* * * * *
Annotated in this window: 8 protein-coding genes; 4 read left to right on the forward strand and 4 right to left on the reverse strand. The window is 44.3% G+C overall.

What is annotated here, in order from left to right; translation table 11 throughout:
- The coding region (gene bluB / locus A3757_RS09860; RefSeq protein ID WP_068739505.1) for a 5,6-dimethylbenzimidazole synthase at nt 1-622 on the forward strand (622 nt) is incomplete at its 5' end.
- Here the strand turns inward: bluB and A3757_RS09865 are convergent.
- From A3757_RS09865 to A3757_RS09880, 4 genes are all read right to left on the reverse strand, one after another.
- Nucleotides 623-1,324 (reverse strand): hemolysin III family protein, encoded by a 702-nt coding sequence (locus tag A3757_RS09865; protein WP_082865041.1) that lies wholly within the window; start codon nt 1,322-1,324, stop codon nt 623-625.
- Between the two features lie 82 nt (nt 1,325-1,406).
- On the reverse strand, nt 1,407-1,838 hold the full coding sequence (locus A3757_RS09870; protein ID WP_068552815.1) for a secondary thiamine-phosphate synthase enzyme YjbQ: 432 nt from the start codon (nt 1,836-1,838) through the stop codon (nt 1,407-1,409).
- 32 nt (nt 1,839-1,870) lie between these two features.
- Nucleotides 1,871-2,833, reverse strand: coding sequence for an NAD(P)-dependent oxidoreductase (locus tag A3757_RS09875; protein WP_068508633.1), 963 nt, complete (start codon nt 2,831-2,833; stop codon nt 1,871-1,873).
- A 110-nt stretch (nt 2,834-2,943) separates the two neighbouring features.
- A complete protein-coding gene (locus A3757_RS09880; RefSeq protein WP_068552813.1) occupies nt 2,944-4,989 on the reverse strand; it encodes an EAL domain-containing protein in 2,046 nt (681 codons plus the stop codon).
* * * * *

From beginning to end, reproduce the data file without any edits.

Annotated in this window: 8 protein-coding genes; 4 read left to right on the forward strand and 4 right to left on the reverse strand. The window is 44.3% G+C overall.

What is annotated here, in order from left to right; translation table 11 throughout:
- The coding region (gene bluB / locus A3757_RS09860; RefSeq protein ID WP_068739505.1) for a 5,6-dimethylbenzimidazole synthase at nt 1-622 on the forward strand (622 nt) is incomplete at its 5' end.
- Here the strand turns inward: bluB and A3757_RS09865 are convergent.
- From A3757_RS09865 to A3757_RS09880, 4 genes are all read right to left on the reverse strand, one after another.
- Nucleotides 623-1,324 (reverse strand): hemolysin III family protein, encoded by a 702-nt coding sequence (locus tag A3757_RS09865; protein WP_082865041.1) that lies wholly within the window; start codon nt 1,322-1,324, stop codon nt 623-625.
- Between the two features lie 82 nt (nt 1,325-1,406).
- On the reverse strand, nt 1,407-1,838 hold the full coding sequence (locus A3757_RS09870; protein ID WP_068552815.1) for a secondary thiamine-phosphate synthase enzyme YjbQ: 432 nt from the start codon (nt 1,836-1,838) through the stop codon (nt 1,407-1,409).
- 32 nt (nt 1,839-1,870) lie between these two features.
- Nucleotides 1,871-2,833, reverse strand: coding sequence for an NAD(P)-dependent oxidoreductase (locus tag A3757_RS09875; protein WP_068508633.1), 963 nt, complete (start codon nt 2,831-2,833; stop codon nt 1,871-1,873).
- A 110-nt stretch (nt 2,834-2,943) separates the two neighbouring features.
- A complete protein-coding gene (locus A3757_RS09880; RefSeq protein WP_068552813.1) occupies nt 2,944-4,989 on the reverse strand; it encodes an EAL domain-containing protein in 2,046 nt (681 codons plus the stop codon).